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Investigating student for ‘ANTIFA hunting permits’ joke violates accreditation, group warns

College selectively cites its handbook to ‘have its cake and eat it, too’

Alexander Tokie is awaiting his fate for making a private joke about “ANTIFA and ISIS hunting permits.”

The Albion College student was charged with threatening to use “physical force or violence” in violation of school policy for sending an email that included the joke to his fellow College Republicans.

The Foundation for Individual Rights in Education has twice warned the private school in Michigan that investigating Tokie for “an obviously hyperbolic joke” violates its stated promises to students.

The education civil-rights group also claims the school is in violation of its accreditation. FIRE roused its supporters to flood President Mauri Ditzler’s office with demands to “respect student speech.”

After insisting that he return to campus during winter break to defend himself, Albion offered Tokie earlier hearing dates of Dec. 15 or Dec. 21. It’s not clear whether Tokie took the earlier date; he did not respond to a Twitter query from The College Fix.

President Ditzler, Dean of Students Sally Walker and Vice President of Finance and Administration Jerry White have not responded to repeated emails and calls for the past week requesting comment.

To track down college spokesperson Charles Carlson, who also did not return repeated requests, The Fix contacted Albion’s admissions department. It connected The Fix to a woman who said Carlson would call back, but he has not.

First inquire ‘whether hunting permits can be purchased for ISIS or Antifa’

In the September message to his fellow College Republicans, Tokie presented arguments on how to debate against liberals when discussing white privilege.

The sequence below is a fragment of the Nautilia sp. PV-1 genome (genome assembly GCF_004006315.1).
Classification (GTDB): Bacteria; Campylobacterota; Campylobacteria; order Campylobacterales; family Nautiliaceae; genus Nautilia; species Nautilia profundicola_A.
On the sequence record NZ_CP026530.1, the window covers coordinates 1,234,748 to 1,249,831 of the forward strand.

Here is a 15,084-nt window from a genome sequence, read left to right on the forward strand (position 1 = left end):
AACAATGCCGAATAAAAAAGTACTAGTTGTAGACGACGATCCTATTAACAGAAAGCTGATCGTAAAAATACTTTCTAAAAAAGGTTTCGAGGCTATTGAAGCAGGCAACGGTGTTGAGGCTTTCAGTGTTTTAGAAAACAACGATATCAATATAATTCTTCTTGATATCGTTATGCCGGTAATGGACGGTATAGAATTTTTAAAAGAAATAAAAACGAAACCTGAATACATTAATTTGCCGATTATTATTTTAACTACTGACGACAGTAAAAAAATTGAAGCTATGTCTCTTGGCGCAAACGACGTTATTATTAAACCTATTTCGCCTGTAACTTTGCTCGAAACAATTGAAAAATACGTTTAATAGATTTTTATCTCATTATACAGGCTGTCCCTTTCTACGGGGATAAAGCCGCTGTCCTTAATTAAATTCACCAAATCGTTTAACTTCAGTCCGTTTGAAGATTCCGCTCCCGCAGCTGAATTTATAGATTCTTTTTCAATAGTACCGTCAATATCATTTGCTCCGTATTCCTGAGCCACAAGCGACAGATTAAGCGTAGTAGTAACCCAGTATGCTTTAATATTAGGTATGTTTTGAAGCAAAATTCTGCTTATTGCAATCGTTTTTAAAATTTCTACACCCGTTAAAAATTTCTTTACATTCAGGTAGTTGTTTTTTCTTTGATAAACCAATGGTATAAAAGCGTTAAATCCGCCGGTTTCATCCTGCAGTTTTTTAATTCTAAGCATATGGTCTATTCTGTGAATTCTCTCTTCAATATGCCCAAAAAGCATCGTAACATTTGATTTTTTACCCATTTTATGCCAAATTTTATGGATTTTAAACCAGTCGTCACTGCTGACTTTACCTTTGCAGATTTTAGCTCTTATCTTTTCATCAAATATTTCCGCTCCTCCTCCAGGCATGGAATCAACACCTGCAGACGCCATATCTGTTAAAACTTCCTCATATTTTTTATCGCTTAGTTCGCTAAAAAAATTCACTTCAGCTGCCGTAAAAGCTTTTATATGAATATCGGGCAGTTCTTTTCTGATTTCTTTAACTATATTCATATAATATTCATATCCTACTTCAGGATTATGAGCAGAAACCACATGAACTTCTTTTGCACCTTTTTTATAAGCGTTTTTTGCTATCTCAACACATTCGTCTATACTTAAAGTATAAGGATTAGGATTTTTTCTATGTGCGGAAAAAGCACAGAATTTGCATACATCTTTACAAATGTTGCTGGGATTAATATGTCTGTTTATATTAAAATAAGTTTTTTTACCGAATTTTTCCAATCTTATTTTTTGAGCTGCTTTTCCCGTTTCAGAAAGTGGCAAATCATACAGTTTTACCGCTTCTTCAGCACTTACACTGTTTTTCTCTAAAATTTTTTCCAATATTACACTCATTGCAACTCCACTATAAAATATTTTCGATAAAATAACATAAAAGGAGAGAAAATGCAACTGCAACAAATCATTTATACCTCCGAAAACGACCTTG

The email, heavily derived from conservative columnist Ben Shapiro’s YouTube videos, included common conservative talking points on topics including racial discrimination (“The only color that capitalism cares about is green”), economics (graduate high school, get a job and “don’t have a kid before you get married” to avoid poverty) and objective reality (the “personal truths” of liberals “are not THE truth”).

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Tokie’s final paragraph was what landed him in hot water, though:

Take the liberal tears from the idiot you just destroyed in your debate, dissemble [sic] your American made Springfield M1911 .45 caliber handgun and apply the tears in order to clean the mechanism, reassemble and proceed to purchase ANTIFA and ISIS hunting permits and max out on tags

The message was spread around the campus community and eventually read by Dean Walker and VP White, who warned Tokie Nov. 8 he had been charged with threatening “physical force or violence,” according to FIRE.

The group contacted Ditzler a week later to say Tokie’s joke was not a “true threat,” a category of speech unprotected by the First Amendment.